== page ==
Because science into life doesn't go

Wednesday, August 23, 2006


Eoin, Malcom, and David wonder if the OAP home was the best choice of venue

Maybe six-forty, on a rainswept Wednesday evening in August, wasn't the ideal time for a gig, but nanbanjin (meaning: southern barbarians) still played their hearts out.

It's just a shame the audience didn't respond to the energy on the stage. I think I was the most involved audience member with my slight head-banging and hands in pockets.

Anyway, the occasion was more about catching up with Eoin, who was a fellow student on the Celta teacher-training course in Budapest in 2004. And as a big bonus, it just so happened that Greg -- another Celtee -- was acting as manager for the band's tour of England. Apparently, the tour hasn't been so rock-and-roll -- Greg's been supplying fitness lessons rather than hard drugs...

Sarah tries to ignore Greg's fitness instructions. Well, look at the state of him!

Other bands followed Nanbanjin, but none could live up to the quality of the first act. Why they weren't put later in the bill, was a mystery. By nine, there were at least fifty people in the audience.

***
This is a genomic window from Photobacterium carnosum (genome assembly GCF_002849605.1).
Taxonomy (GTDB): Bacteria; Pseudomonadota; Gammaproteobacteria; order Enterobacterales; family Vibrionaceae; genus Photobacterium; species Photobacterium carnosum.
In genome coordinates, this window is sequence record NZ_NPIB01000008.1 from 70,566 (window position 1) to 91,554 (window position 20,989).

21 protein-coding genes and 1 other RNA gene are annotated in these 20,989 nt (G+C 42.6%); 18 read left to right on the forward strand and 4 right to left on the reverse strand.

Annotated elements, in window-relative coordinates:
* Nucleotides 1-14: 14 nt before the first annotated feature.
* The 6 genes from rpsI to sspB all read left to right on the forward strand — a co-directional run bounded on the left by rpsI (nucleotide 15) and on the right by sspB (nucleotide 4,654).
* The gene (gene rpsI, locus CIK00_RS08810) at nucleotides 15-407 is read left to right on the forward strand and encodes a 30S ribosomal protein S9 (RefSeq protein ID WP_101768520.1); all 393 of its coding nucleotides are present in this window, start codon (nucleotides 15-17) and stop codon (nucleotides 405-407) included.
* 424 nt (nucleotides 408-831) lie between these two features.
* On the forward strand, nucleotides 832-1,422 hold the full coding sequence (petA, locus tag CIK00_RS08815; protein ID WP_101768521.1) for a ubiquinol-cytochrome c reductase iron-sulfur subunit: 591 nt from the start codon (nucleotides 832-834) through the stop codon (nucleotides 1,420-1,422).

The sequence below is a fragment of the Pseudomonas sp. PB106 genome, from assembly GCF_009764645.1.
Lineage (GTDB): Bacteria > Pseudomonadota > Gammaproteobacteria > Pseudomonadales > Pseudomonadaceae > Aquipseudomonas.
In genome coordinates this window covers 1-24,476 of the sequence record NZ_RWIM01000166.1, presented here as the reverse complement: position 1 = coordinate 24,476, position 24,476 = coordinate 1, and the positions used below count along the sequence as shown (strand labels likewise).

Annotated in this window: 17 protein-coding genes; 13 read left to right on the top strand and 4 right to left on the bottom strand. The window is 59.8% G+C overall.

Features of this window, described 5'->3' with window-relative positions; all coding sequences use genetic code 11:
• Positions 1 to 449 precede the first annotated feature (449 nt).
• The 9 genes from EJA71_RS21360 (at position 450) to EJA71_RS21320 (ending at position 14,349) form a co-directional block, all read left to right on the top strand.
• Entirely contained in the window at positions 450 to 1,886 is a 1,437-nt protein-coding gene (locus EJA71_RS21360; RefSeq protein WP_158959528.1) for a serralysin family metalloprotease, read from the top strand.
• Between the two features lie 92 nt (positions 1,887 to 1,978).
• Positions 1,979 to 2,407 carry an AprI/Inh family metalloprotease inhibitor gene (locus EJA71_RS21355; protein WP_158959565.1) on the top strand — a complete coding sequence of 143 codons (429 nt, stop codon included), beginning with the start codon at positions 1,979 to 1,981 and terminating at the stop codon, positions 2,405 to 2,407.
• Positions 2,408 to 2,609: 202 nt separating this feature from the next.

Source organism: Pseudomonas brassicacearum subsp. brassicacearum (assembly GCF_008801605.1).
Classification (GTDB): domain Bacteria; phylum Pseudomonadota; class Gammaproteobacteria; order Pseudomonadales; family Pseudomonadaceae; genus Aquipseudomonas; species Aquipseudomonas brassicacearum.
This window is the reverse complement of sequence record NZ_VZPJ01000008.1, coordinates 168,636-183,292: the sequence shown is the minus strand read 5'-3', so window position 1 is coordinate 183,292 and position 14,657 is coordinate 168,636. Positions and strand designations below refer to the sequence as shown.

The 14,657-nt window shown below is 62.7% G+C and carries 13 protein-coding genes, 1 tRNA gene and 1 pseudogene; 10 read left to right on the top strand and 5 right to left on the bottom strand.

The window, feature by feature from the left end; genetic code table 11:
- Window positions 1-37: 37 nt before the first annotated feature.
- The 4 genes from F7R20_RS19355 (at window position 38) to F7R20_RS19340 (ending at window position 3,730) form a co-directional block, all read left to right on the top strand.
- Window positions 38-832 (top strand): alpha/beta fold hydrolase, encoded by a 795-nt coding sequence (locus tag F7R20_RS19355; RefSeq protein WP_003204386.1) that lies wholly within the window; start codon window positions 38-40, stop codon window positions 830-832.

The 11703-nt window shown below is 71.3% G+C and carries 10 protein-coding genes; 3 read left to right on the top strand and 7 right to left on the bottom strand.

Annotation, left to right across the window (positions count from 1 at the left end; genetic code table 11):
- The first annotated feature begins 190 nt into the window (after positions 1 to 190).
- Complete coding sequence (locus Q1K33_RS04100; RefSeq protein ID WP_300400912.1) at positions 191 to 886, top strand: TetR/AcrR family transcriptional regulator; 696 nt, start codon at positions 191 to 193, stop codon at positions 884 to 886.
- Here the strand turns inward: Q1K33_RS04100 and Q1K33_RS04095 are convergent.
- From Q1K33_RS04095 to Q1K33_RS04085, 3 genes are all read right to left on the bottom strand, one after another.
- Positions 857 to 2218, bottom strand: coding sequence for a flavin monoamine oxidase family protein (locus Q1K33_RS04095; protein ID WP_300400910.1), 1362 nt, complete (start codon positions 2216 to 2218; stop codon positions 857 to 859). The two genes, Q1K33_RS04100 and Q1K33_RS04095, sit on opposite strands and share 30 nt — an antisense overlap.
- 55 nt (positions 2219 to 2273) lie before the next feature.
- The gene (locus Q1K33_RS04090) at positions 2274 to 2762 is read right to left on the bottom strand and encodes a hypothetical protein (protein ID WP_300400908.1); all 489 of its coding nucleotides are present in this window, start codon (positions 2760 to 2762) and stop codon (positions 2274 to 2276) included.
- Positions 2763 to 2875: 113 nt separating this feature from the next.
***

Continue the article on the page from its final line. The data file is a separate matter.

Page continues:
The next day they played in Bude, Devon -- about a five hour drive away -- after a stopover in Reading for sleep. Seems being in a band means getting well acquainted with roads...

There's no accounting for popular taste

Thursday, August 17, 2006

Despair to A New Hope in 24 Hours

First off, a big congrats to Nye, Livia, and Will who have sold, sold, sold!

So, Wednesday saw me at a low ebb -- completely unrelated to my classmates' successes, of course. Why? I went through all the critiques of my Clarion-written story "Core Temperature" (crap title, I know). Twenty-five annotated manuscripts, whose insights, for some masochistic reason, I decided to transfer to the laptop. Every single issue with the piece flowed through my fingertips, and I realized just how much it sucked. Sucky ending, sucky characterisation, sucky structure, sucky use of the rich environment, sucky psychological relationships, and on and on....a complete re-write was on the cards.

Luckily, after a night's sleep, I choose to salvage what I could. Today I came up with a new scene breakdown and a better handle on the characters. Right now I'm 2300 words in and am feeling much better. It's probably still melodramatic bullshit, but there's no one around to tell me that, so I can indulge in the fantasy that it isn't...also, I found a quiet place to write -- less than a metre from my bed no less!